Officials from the health department briefed the National Council of Provinces (NCOP) on the National Health Insurance (NHI) today. The NHI aims to provide access to quality and affordable health services to meet patients’ healthcare needs.

Last week, the National Assembly passed the bill with more than 200 members of Parliament (MPs) voting in favour of its implementation. 125 MPs voted against the bill. The National Council of Provinces must now approve the bill before the President signs it into law.

Here are 10 things you need to know about the NHI

1.The NHI will cover every South African citizen irrespective of race, sex, and employment status. Users (including children) will be required to register with accredited healthcare providers or establishments. Newborn babies will be automatically registered at birth.

2. The NHI fund will purchase healthcare services on behalf of all beneficiaries. Treatment will not be funded if it is not cost effective or not a medical necessity. If the Fund declines a benefit – it will provide reasons and allow the opportunity for an appeal by the beneficiary.

3. Private and public hospitals, as well as private health practitioners and public clinics, will enter into NHI contracts to provide services.

4. The NHI will be funded through mandatory general taxes and prepayments made by pooling funds both from current private and public sources for the purchasing of healthcare goods and services.

5. Patients will have access to both public and private healthcare providers on the same basis and receive the same standard of care from both. 

6. For their regular health needs a patient will visit any healthcare facility close to home that has a contract with the NHI. Where providers or establishments are unable to provide a registered service, a transfer to use another provider will be applicable. 

7. To ensure quality care, the Office of Health Standards Compliance will inspect facilities for factors like hygiene and safety before admitting them into the NHI for a maximum of five years. Conditions of renewal will be determined by inspection thereafter. Providers who have been refused accreditation will have the opportunity to appeal.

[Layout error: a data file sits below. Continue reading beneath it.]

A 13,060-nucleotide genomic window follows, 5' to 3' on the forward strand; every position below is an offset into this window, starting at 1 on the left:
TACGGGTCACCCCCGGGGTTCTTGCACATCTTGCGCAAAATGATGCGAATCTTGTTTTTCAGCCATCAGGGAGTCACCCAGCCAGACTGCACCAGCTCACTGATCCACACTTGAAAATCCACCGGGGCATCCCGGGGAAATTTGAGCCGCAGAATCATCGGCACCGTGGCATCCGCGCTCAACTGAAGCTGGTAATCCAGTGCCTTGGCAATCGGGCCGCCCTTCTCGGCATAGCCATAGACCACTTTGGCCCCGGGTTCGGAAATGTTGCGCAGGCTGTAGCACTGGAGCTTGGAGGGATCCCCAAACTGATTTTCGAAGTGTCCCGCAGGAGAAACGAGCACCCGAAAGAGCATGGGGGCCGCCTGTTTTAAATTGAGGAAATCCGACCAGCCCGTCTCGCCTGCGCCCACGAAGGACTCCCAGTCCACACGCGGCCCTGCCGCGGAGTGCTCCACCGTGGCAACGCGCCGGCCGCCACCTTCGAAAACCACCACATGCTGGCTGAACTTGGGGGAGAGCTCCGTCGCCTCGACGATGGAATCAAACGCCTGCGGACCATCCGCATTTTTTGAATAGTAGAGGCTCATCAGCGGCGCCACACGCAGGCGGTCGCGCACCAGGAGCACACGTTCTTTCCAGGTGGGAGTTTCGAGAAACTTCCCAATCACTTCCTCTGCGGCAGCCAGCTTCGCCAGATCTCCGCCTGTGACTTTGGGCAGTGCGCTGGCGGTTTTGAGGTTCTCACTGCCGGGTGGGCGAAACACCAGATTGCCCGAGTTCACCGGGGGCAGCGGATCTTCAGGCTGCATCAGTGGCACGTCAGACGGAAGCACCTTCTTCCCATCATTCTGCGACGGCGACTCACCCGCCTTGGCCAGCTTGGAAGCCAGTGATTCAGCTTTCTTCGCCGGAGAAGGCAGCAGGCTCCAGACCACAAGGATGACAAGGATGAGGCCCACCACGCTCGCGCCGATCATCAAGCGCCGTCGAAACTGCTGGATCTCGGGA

8. Medical aid schemes will still exist and citizens who currently use private health services and are on medical aid will be able to continue doing so. However, there will be a mandatory contribution to the NHI fund for those who meet the affordability criteria. Once the NHI is fully implemented, the Minister of Health will introduce regulations limiting benefits to services not reimbursable by the Fund. 

9. NHI contracted facilities will offer a range of services from primary health care to specialised tertiary levels of care. This will include essential and non-cosmetic surgeries already offered by public tertiary hospitals. Referral pathways to specialists will still be applicable.

10. Documented and undocumented foreign nationals will have to have their own medical insurance. Refugees will be covered in line with Section 27 (g) of the Refugees Act 130 of 1998 as amended. Asylum seekers with valid permits from the Department of Home Affairs will access emergency healthcare services. However, all children’s healthcare needs will be covered by the fund, irrespective of who they are and whether or not they have documentation.

What’s next?

Nicholas Crisp, the Deputy Director General of Health says the ‘the next step from now until the time that the NHI is implemented in 2026 is to ensure that administration is running, the foundation for a functional fund is set, and the information of what the NHI intends to do is in the public domain.’ Phase two will be to strengthen and further roll out the provisions of the NHI by 2030. – Health-e News


  • Lilita Gcwabe

    Lilita is a multimedia journalist with an interest in rural advancement in the health and agricultural sectors. She’s committed to reporting on social justice, and early childhood development. Lilita believe in the power of representation, as an essential means of rewriting our stories.